After public criticism from conservative commentator Bill O’Reilly about its sponsorship of a convention of left-wing bloggers, JetBlue Airways relented—sort of.
On his nationally televised show on the Fox News Channel, O’Reilly took JetBlue to task for its association with the liberal bloggers convention, the YearlyKos Convention, planned for August 2-5 at McCormick Place in Chicago. JetBlue donated 10 roundtrip tickets to the event organizers and was listed as a sponsor on the convention Web site, www.yearlykosconvention.org. O’Reilly expressed disbelief that JetBlue would sponsor an organization that publishes what he considers objectionable and controversial statements from posters on the DailyKos, a left-wing message board. Subsequently, JetBlue was flooded with complaints from viewers about its sponsorship of the convention.
JetBlue has not changed its commitment to offer 10 free tickets, but it did request that its logo be taken off the Web site because of the “misrepresentation” it caused, says Jenny Dervin, JetBlue spokesperson. “It was having the opposite of the desired effect,” she states. “The company will continue to evaluate opportunities based on the marketing reach it affords us,” says Dervin.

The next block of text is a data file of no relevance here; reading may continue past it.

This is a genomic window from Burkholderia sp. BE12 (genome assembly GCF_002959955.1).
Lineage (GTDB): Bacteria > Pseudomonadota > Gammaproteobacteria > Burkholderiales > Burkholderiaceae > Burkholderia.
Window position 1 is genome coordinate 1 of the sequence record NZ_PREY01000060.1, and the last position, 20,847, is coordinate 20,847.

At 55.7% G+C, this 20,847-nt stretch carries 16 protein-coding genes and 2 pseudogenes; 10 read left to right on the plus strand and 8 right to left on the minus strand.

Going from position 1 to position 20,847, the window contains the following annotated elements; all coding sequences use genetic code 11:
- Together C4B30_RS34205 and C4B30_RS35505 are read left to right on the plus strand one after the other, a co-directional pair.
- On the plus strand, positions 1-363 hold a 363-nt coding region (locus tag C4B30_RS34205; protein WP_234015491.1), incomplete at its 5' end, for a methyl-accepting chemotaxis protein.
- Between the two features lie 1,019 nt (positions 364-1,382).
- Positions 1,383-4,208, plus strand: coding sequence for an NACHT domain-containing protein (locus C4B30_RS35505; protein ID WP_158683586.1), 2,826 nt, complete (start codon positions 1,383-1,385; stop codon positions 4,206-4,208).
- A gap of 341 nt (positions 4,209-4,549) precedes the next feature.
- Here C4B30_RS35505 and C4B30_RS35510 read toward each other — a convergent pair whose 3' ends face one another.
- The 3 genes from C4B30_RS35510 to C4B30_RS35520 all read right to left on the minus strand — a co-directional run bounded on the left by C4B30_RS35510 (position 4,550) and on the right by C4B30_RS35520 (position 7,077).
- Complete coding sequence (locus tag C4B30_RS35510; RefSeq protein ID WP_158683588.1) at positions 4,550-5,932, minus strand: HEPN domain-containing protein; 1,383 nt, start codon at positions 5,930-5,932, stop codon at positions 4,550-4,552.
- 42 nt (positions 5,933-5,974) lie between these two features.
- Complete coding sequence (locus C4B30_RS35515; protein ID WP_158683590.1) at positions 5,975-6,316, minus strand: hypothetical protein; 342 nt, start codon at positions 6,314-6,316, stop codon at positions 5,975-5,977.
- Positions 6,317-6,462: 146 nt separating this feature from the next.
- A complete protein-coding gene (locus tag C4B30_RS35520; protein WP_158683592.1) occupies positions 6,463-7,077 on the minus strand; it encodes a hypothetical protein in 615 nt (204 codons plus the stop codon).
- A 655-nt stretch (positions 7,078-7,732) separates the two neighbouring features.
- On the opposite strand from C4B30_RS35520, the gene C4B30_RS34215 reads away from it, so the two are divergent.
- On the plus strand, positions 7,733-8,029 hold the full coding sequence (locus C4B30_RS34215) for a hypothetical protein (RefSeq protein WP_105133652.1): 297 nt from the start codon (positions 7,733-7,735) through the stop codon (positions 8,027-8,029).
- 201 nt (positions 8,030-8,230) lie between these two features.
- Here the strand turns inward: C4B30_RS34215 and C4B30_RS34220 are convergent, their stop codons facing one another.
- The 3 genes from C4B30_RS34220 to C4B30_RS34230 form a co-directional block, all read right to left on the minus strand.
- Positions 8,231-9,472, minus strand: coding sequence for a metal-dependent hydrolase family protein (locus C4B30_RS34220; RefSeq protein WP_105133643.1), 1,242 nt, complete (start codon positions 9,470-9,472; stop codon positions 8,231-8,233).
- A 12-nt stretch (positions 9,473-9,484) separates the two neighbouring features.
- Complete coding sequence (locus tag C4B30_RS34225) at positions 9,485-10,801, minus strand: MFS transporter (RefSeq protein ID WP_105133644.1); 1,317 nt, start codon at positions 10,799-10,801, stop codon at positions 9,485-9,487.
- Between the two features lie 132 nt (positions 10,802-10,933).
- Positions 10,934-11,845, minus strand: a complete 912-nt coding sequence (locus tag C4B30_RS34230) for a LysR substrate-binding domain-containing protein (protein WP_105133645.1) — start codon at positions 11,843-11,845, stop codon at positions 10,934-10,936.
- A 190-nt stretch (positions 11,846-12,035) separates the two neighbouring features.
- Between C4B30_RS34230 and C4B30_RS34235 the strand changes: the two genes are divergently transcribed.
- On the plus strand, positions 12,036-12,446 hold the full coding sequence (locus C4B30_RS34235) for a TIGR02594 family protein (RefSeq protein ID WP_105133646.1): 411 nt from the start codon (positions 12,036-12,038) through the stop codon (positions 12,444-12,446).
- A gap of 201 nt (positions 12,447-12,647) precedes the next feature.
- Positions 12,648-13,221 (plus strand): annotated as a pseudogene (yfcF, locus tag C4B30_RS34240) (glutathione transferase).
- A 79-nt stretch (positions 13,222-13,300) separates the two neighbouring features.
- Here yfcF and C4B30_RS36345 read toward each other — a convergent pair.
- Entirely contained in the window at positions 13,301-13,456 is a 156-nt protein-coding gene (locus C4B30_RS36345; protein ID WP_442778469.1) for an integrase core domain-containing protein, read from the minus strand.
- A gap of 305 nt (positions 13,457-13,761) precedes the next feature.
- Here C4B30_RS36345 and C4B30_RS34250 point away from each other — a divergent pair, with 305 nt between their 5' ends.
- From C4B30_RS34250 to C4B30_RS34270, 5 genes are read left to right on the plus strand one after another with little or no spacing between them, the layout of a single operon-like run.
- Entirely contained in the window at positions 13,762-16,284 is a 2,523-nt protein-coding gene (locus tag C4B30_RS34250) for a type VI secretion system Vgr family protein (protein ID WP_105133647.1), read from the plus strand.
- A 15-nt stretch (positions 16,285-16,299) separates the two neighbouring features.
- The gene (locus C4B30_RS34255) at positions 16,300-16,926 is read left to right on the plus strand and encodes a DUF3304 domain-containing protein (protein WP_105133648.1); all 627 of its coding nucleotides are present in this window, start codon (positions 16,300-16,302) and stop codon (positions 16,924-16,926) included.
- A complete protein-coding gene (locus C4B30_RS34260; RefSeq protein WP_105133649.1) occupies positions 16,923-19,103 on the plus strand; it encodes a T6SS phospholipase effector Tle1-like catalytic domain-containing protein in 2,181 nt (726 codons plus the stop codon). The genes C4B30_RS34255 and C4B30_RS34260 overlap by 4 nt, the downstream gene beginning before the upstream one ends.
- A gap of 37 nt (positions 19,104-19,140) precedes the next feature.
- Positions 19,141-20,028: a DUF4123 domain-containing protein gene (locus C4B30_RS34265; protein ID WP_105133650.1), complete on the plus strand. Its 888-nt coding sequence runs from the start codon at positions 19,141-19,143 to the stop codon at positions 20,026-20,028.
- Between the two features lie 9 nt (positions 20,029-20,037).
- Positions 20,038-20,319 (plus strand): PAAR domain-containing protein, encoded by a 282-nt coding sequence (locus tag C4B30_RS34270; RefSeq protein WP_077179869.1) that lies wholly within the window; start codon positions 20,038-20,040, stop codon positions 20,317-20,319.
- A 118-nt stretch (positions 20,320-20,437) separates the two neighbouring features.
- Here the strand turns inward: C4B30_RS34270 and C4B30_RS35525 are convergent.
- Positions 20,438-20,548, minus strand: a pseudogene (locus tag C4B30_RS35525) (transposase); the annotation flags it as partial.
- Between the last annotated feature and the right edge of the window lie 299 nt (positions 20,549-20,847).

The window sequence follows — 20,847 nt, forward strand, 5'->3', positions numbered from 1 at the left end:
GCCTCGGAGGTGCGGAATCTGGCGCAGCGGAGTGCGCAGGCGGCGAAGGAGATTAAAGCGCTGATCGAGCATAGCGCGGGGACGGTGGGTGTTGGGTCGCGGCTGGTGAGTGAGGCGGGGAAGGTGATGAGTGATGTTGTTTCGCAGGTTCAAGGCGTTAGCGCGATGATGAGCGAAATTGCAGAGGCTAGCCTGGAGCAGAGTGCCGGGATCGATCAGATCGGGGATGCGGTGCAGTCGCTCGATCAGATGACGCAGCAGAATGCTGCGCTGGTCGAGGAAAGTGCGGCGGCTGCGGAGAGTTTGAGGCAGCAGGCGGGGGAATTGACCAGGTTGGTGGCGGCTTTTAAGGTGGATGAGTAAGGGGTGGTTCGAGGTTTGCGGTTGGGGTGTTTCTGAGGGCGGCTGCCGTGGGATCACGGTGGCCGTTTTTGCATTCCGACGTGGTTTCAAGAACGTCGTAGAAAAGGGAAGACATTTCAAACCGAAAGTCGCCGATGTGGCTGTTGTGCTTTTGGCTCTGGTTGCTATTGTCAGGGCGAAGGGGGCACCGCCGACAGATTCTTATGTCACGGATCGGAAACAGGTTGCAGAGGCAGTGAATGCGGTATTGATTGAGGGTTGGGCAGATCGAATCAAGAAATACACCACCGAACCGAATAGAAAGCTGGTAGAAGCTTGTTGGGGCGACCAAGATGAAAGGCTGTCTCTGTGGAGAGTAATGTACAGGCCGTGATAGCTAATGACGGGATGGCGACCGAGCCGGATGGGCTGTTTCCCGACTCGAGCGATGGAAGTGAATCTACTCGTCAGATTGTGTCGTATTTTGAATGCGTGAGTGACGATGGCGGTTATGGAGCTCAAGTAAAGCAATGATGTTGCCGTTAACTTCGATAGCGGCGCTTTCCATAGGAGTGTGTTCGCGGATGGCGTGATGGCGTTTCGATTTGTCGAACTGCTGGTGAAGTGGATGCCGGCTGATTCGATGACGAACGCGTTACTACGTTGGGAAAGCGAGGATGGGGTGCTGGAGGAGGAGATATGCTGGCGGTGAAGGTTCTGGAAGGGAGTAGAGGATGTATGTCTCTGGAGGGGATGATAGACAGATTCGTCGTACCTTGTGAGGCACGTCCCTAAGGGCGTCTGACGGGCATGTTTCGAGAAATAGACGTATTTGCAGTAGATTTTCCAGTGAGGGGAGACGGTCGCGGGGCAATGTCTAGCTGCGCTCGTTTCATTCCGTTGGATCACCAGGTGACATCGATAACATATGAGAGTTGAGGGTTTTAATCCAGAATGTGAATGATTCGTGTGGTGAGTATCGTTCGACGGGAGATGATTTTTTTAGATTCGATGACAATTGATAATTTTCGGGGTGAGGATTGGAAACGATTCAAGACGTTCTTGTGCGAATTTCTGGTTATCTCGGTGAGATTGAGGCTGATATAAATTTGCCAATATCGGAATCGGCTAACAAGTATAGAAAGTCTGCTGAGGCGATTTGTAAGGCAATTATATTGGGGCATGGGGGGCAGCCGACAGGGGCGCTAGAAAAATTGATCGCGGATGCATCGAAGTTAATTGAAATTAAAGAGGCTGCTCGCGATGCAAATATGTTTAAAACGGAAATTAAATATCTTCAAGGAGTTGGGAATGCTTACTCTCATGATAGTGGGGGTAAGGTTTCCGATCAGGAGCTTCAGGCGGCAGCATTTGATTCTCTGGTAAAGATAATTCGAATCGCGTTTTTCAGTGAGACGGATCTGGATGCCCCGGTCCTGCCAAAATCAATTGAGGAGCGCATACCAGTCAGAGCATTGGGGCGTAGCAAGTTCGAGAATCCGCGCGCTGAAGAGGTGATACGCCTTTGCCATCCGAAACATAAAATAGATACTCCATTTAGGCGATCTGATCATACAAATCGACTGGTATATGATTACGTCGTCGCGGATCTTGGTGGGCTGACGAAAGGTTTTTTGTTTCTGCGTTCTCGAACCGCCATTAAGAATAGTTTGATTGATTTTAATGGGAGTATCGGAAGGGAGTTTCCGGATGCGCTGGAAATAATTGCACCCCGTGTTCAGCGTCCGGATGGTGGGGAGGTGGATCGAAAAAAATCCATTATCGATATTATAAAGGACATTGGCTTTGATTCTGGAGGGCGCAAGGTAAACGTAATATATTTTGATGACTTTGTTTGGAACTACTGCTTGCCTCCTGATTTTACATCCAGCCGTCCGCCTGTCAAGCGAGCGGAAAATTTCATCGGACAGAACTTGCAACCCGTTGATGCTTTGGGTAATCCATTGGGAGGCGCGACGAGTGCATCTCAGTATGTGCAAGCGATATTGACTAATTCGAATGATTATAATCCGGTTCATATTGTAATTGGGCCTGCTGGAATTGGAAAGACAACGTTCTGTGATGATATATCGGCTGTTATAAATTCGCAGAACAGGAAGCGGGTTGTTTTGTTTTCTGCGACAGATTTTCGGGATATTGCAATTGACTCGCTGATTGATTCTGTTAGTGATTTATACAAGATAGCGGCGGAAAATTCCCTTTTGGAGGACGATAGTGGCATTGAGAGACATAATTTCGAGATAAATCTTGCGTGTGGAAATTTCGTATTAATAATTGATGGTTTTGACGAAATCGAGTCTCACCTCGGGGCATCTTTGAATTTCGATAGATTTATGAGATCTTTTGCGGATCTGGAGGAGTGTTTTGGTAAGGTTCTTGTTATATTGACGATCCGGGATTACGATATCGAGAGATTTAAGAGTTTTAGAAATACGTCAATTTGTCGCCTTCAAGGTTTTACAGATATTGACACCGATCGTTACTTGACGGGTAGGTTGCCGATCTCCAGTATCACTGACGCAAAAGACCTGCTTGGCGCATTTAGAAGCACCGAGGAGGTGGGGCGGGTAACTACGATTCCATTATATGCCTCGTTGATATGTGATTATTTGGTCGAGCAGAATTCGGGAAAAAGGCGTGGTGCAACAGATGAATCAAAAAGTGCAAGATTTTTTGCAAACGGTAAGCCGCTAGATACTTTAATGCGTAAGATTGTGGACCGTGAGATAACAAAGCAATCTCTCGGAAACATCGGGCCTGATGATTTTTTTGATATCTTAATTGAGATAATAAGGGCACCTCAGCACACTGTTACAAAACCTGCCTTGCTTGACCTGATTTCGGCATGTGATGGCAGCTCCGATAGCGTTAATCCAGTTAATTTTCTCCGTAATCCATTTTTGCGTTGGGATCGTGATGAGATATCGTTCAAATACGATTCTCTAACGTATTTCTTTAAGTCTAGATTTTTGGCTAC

Even when the motivation is strictly to reach the most people, sponsoring political events can be sticky, particularly when controversial opinions are involved, says Nancy Frede, president, MarketSense, Wethersfield, Conn. She recommends that sponsors do their due diligence, familiarize themselves with the organization, and consider the repercussions if the potential exists for controversy. A disclaimer or condition that says the sponsor doesn’t necessarily endorse the views of the organization is a good strategy in these highly charged political times, adds Frede.